King’s Landing Jamie arrives back to King’s Landing from Dorne with Myrcella’s dead body, removing any sort of humanity Cersei might’ve had left after season 5. The High Sparrow has more or less become the voice inside King Tommen’s head, which Cersei is not a fan of. The High Sparrow sets Cersei and Loras Tyrell’s trial for the first day of The Mother festival in the Sept of Baelor. Instead of attending, Cersei watches from a distance as the High Sparrow and the rest attending the trial file into the Sept of Baelor just before she and Qyburn set wildfire to it, killing everyone inside, including Queen Margaery, Loras, Mace Tyrell, Kevan Lannister, the High Sparrow and all of his followers. Tommen sees what happening and commits suicide by swan diving out of a nearby window, giving Cersei the chance to name herself Queen of The Seven Kingdoms.

‘Game of Thrones’: Winter Is Coming and So Is The Azor Ahai

As we embark on season 7 of Game of Thrones, it’s time to take a look at one of the clouds looming over the journey to the battle against the White Walkers: What is Azor Ahai and who could it be?

If you’re like me and you haven’t read George R. R. Martin’s A Song of Fire and Ice (the official name of the book series) tomes, then you may not have even heard of Azor Ahai or know why it’s important, so let’s start there: What is Azor Ahai?

Azor Ahai is part of the R’hllor, Lord of Light lore. This individual was around thousands of years ago and forged a sword called Lightbringer, which they used to defeat the darkness of the Great Other (aka White Walkers). So, basically we’re talking about a tale of when darkness took over the world and Azor Ahai was the chosen one to defeat it — a battle that sounds particularly striking to what’s been teased in the upcoming seventh season — and he forged Lightbringer (a flaming sword) to do so.

Now, who could this person be?

According to prophecy, Azor Ahai will be (has been?) reborn to take on the darkness once again after cold and darkness descends on the world after a long summer — aka what’s been going on the last six seasons. Melisandre once stated she believed Stannis to be the Azor Ahai, but, of course, we know this is not true. But still, her words ring true of another one:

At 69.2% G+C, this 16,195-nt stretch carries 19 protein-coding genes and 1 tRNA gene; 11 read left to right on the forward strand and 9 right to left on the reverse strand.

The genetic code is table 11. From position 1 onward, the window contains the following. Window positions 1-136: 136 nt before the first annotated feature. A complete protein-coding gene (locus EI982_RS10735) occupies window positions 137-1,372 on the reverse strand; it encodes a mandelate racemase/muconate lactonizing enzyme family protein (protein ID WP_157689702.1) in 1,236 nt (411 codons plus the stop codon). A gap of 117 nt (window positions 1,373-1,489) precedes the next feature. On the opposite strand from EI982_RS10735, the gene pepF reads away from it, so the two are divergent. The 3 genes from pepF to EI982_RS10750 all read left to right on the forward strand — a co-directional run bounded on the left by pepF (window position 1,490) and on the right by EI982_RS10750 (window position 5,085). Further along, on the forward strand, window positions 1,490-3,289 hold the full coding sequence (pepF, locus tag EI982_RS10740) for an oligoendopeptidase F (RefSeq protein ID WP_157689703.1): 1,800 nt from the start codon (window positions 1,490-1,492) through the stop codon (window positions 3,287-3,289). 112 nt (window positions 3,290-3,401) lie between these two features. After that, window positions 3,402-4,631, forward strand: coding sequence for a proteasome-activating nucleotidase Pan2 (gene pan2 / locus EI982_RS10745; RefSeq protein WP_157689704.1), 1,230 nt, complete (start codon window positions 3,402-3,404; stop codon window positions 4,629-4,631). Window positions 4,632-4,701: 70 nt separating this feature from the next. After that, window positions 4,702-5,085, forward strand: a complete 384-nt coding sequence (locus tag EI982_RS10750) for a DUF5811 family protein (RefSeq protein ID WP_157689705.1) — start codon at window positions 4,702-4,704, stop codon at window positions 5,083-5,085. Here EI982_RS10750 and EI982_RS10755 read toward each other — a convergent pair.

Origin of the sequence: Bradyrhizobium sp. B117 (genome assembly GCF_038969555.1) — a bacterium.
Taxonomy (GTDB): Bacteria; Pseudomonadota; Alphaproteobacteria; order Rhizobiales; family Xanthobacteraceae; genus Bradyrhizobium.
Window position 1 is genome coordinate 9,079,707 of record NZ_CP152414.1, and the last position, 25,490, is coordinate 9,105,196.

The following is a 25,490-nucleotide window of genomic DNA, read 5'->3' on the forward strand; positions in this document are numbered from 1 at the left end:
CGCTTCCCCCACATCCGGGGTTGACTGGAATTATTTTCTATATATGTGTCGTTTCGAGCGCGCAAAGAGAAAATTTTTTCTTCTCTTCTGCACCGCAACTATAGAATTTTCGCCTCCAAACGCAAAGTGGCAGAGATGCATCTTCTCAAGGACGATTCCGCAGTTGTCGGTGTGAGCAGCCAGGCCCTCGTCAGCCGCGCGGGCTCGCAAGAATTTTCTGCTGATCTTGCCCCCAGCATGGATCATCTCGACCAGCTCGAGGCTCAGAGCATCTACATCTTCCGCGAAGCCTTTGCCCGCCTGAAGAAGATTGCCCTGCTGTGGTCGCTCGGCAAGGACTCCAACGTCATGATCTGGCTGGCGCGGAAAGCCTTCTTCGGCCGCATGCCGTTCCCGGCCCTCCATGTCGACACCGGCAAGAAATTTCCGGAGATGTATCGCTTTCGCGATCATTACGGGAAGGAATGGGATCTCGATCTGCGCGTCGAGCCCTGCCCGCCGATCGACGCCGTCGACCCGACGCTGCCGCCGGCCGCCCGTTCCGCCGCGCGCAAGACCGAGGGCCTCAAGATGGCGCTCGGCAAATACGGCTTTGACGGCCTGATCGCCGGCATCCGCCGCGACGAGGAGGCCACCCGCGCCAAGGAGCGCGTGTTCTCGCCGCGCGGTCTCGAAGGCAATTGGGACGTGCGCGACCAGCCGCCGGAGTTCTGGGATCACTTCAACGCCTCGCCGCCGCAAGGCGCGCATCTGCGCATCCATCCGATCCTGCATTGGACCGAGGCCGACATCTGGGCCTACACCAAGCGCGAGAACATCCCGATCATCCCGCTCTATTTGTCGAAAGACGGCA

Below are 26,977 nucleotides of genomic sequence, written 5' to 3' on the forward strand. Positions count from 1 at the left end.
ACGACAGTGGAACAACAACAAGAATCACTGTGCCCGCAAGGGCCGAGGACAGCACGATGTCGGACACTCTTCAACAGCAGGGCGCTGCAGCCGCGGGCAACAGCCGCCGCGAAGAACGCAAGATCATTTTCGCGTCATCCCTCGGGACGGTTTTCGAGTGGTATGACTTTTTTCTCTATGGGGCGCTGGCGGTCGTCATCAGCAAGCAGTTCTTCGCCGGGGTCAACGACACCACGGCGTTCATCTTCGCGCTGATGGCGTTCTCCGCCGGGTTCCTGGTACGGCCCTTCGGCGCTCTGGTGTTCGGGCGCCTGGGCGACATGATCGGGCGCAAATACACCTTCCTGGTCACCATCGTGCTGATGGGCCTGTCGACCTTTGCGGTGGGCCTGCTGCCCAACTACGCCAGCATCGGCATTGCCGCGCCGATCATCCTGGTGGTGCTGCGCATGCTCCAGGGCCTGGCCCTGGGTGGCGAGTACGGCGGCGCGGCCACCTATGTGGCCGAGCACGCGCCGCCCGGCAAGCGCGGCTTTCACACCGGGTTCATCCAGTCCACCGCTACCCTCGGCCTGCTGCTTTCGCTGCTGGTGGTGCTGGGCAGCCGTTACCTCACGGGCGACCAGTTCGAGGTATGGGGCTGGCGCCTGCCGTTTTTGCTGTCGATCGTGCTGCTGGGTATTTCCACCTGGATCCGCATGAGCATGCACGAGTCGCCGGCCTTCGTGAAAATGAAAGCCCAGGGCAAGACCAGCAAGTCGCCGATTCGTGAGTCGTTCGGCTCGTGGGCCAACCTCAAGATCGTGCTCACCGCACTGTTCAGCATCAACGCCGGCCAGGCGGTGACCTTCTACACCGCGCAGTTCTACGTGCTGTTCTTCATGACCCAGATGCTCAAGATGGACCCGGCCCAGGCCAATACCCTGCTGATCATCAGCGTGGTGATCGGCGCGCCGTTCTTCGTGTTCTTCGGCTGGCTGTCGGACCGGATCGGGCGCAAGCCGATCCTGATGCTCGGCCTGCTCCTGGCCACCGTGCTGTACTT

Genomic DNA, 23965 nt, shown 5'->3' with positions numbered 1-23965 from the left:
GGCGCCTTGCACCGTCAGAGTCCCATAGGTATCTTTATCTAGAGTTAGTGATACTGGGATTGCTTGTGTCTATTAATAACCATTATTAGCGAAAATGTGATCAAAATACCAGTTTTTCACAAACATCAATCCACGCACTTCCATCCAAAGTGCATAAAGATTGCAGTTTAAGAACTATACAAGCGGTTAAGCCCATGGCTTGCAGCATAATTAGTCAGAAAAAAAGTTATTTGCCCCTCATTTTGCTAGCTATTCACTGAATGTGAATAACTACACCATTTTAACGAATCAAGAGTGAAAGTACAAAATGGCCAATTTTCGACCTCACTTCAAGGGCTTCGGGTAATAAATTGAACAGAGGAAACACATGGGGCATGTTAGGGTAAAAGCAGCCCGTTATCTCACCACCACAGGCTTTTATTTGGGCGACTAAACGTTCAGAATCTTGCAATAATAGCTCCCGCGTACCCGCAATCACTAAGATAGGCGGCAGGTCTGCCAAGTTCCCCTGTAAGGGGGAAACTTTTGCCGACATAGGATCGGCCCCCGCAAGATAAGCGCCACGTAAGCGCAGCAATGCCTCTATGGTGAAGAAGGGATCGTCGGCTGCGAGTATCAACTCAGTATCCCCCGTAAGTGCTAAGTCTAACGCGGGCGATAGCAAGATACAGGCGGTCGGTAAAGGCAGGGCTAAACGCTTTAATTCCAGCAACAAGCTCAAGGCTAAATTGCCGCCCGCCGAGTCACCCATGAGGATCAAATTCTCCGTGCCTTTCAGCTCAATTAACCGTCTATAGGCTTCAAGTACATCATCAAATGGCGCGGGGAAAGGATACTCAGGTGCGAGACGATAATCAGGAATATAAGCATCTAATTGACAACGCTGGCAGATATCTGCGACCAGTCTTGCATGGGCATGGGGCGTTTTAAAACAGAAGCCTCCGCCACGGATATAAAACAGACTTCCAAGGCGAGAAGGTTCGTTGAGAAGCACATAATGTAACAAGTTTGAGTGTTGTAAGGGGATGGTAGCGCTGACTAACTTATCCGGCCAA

“When the red star bleeds and the darkness gathers, Azor Ahai shall be born again amidst smoke and salt to wake dragons out of stone. The bleeding star has come and gone, and Dragonstone is the place of smoke and salt.”

That sounds a lot like our Queen of Dragons.

There’s also The Prince That Was Promised, a phrase that often substitutes for Azor Ahai (though some fans will argue they’re two different things). In this prophecy, it is said the Prince would be born from House Targaryen. It’s also worth noting Maester Aemon — the Targaryen who refused the throne and became a maester for The Night’s Watch — has said in High Valyrian (the language the prophecy is in) the word “prince” is actually gender neutral.

In the book A Feast for Crows, Maester Aemon’s dying words confirms the translation mistake and that he believed, with his dying breath, that Daenerys was The Prince That Was Promised:

“No one ever looked for a girl,” he said. “It was a prince that was promised, not a princess… The error crept in from the translation. Dragons are neither male nor female, Barth saw the truth of that, but now one and now the other, as changeable as flame. The language misled us all for a thousand years. Daenerys is the one, born amidst salt and smoke. The dragons prove it.”

Both Jon Snow and Tyrion Lannister have been suggested as The Prince Who Was Promised and are probably the next most likely candidates to take the title if not Daenerys. Jon Snow has done the rebirthed thing and so has Tyrion, though his rebirth is a little more vague; we’re pretty confident in Jon being part Targaryan (J= L+R) but have less proof for Tyrion other than he looks nothing like his siblings (dwarfism aside) and Tywin was adamant until his dying breath he was “no son of [his]” — plus, it should be mentioned he is described as having nearly silver hair, like Daenerys, in the books. The biggest piece of evidence not left to interpretation of Tyrion being the chosen one is the fact that he killed the woman he loved most, something that’s apparently a qualifier to save the world. It could be argued that by training Olly to fight, Jon helped kill Ygritte, the only woman he’s ever loved, but what about Daenerys? She did technically kill Drogo in season one, but the only woman of any significance to her is Missandei, so could it be that she will inadvertently kill her best friend and most trusted adviser?  If that doesn’t scream G.R.R.M. then I’m not sure what does.

Like Melisandre, who has a horrible track record so far of being right, many people believe the Azor Ahai is Jon Snow. I know Dany is the obvious choice, and it would be like George R. R. Martin to make someone else (like Tyrion Lannister or Jamie Lannister or even The Hound) the unlikely hero, but perhaps that is the greatest trick of all: deceive the audience so much with tricks and lies that when the answer is right in front of them, they refuse to believe it. 

Season 7 of Game of Thrones premieres Sunday, July 16 at 9pm ET on HBO.




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